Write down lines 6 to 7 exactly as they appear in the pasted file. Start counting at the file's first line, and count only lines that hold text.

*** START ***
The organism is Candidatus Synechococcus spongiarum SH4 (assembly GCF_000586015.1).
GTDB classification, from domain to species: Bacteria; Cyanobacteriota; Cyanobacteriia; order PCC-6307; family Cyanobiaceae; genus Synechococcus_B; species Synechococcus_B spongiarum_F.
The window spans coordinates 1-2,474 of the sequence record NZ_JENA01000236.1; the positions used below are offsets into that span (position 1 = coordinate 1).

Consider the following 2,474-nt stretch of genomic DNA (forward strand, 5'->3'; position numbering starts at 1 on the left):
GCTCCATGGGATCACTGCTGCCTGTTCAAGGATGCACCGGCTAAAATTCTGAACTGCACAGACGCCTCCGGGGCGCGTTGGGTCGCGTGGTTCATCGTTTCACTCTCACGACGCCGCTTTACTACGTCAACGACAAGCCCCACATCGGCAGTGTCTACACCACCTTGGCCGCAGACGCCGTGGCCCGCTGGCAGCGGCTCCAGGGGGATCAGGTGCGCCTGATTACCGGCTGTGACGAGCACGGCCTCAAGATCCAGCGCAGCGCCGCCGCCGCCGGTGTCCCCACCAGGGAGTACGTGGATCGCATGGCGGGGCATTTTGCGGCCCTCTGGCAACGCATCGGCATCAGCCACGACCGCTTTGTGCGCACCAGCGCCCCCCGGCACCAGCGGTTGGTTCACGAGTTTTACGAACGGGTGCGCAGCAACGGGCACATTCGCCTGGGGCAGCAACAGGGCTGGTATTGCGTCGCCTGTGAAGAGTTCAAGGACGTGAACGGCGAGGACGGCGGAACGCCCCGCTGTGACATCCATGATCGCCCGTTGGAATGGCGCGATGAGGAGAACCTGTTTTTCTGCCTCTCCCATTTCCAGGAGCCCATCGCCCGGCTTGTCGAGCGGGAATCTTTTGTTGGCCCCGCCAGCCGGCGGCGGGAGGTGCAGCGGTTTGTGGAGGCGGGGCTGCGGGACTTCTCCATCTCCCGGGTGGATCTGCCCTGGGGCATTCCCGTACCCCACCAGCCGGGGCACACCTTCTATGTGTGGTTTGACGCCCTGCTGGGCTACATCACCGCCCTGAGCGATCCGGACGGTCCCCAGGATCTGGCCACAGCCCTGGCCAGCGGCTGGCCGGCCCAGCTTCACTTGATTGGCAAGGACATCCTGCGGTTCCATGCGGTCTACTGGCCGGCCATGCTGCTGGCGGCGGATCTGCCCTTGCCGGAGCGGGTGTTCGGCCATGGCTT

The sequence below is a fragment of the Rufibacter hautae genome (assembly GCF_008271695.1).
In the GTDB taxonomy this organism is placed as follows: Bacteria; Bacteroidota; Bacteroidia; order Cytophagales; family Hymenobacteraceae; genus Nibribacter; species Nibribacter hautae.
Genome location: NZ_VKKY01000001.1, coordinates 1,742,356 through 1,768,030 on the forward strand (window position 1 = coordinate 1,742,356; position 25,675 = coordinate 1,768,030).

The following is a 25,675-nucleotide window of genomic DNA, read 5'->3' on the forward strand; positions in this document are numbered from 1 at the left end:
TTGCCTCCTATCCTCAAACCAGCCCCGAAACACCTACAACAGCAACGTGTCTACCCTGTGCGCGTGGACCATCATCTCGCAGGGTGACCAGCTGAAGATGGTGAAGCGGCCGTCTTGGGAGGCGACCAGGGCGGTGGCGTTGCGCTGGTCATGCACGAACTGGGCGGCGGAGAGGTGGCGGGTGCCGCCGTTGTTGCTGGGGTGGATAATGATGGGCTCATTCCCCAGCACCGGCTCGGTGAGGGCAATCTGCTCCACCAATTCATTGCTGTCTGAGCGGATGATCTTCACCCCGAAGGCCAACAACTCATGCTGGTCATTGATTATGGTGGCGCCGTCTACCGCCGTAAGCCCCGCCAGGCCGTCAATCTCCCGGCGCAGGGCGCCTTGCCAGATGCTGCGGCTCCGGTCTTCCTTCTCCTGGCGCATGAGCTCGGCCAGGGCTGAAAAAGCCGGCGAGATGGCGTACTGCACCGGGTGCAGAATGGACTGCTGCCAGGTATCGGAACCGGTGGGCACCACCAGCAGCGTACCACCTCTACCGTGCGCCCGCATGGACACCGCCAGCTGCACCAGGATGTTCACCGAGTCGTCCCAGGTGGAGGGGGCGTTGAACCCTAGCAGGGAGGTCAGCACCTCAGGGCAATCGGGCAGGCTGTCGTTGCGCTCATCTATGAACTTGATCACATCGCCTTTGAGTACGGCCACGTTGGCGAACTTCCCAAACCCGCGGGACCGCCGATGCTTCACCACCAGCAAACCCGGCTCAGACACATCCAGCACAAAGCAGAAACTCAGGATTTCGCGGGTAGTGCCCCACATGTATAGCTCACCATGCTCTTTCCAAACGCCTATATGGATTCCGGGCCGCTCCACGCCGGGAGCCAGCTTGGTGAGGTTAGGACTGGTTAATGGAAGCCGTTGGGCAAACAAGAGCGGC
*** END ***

The sequence below is a fragment of the Rufibacter hautae genome (assembly GCF_008271695.1).
In the GTDB taxonomy this organism is placed as follows: Bacteria; Bacteroidota; Bacteroidia; order Cytophagales; family Hymenobacteraceae; genus Nibribacter; species Nibribacter hautae.